Major concrete work completed on Savannah River disposal unit

June 13, 2024, 12:00PMRadwaste Solutions
All major concrete placements have been completed on Saltstone Disposal Unit 10, the latest megavolume disposal unit being built at the Savannah River Site. This aerial view shows the final roof section being installed on the unit. (Photo: DOE-EM)

With the placement of 25 wall sections, 208 support columns, and 7 roof sections, work crews have completed all major concrete placements for the megavolume Saltstone Disposal Unit (SDU) 10 at the Savannah River Site in South Carolina, according to the Department of Energy’s Office of Environmental Management.

Hanford exploring use of cold spray technology to maintain waste tanks

June 13, 2024, 9:30AMRadwaste Solutions
Stephanie Doll of WRPS poses next to the metal patch applied during the demonstration. (Photo: DOE)

The Department of Energy’s Office of Environmental Management and its contractor Washington River Protection Solutions (WRPS) recently demonstrated the use of cold spray technology as a means of refurbishing double-shell waste tanks at the Hanford Site in Washington state. The tanks store liquid radioactive and chemical waste that was created during Hanford’s plutonium production era.

Two ANS certificate courses to be delivered this summer

June 13, 2024, 7:00AMANS News

The American Nuclear Society President’s Special Committee on Certification is continuing to make progress toward launching a nuclear certification program. The program, which was outlined to the ANS Board of Directors in 2023, is being designed to help establish industry standards and bridge workforce gaps in the nuclear sector to address the growing demand for qualified professionals in the nuclear industry.

Australian undergrads take on tokamak project

June 12, 2024, 3:00PMANS Nuclear Cafe

A computer rendering of a tokamak device designed by students at the University of New South Wales. (Credit: UNSW)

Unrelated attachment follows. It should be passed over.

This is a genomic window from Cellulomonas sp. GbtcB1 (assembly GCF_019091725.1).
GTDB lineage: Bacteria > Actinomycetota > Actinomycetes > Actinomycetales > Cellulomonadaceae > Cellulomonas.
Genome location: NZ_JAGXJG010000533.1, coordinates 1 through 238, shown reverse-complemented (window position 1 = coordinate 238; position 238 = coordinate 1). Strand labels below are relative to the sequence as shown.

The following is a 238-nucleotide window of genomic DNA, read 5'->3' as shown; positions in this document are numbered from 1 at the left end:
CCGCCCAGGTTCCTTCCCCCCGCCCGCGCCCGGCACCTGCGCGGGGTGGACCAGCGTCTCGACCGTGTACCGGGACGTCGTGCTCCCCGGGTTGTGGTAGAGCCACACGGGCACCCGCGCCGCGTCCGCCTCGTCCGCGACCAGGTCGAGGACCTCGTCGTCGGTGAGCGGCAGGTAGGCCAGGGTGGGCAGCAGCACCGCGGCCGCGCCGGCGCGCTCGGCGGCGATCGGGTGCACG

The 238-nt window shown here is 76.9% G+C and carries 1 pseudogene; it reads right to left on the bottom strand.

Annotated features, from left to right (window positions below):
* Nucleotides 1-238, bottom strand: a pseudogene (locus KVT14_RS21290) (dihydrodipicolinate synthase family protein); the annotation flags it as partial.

A recent article on Australia’s ABC News website highlighted the work of undergraduate physics and engineering students at the University of New South Wales (UNSW) to design, build, and operate their own small nuclear fusion reactor. The ambitious work, known as the AtomCraft project, is being led by associate professor Patrick Burr with the objective of producing a student-built tokamak reactor by the end of 2026.

Australia-based HB-11 Energy and U.K.-based Tokamak Energy have partnered with UNSW for the project.

Research goals: The AtomCraft project has the following research goals for participating students, according to its website:

Our team aims [to] make the world’s first fusion reactor entirely designed, built, and operated by students. And [to] do so in 2 years. You will develop innovative solutions to engineering challenges across many engineering disciplines, work closely with industry partners, and be part a vibrant team of enthusiastic and dedicated people who want to push the boundaries of what is possible with fusion energy.

DOE approves safety design strategy for Radiant microreactor test plan

June 12, 2024, 12:01PMNuclear News
Concept art showing the delivery of Radiant’s Kaleidos to the DOME test bed. (Image: Radiant Industries/Ryan Seper)

Radiant Industries announced on June 4 that the safety design strategy (SDS) for a test of its Kaleidos microreactor in the National Reactor Innovation Center’s DOME test bed at Idaho National Laboratory now has approval from the Department of Energy. Radiant hopes to test Kaleidos—a 1-MW high-temperature, gas-cooled reactor—by 2026 and then market portable commercial reactors to power remote locations and provide backup or primary power for critical applications in hospitals or for disaster relief.

Surveys reveal public support for, but some concerns on, nuclear energy

June 12, 2024, 9:30AMNuclear News
Trends in percentages of the U.S. public favoring or opposing nuclear energy from 1983 to 2024. (Graphic: Bisconti Research)

Results of two new surveys have shed light on American public opinion regarding nuclear energy. The surveys, which were conducted with very different methods, offer generally encouraging news for the nuclear industry.

UC–Irvine student section does STEM outreach for young women

June 12, 2024, 7:00AMANS News
A student observes the ANS Visualizing Radiation Cloud Chamber at the PPPL Young Women’s Conference. (Photo: ANS Student Section/University of California–Irvine)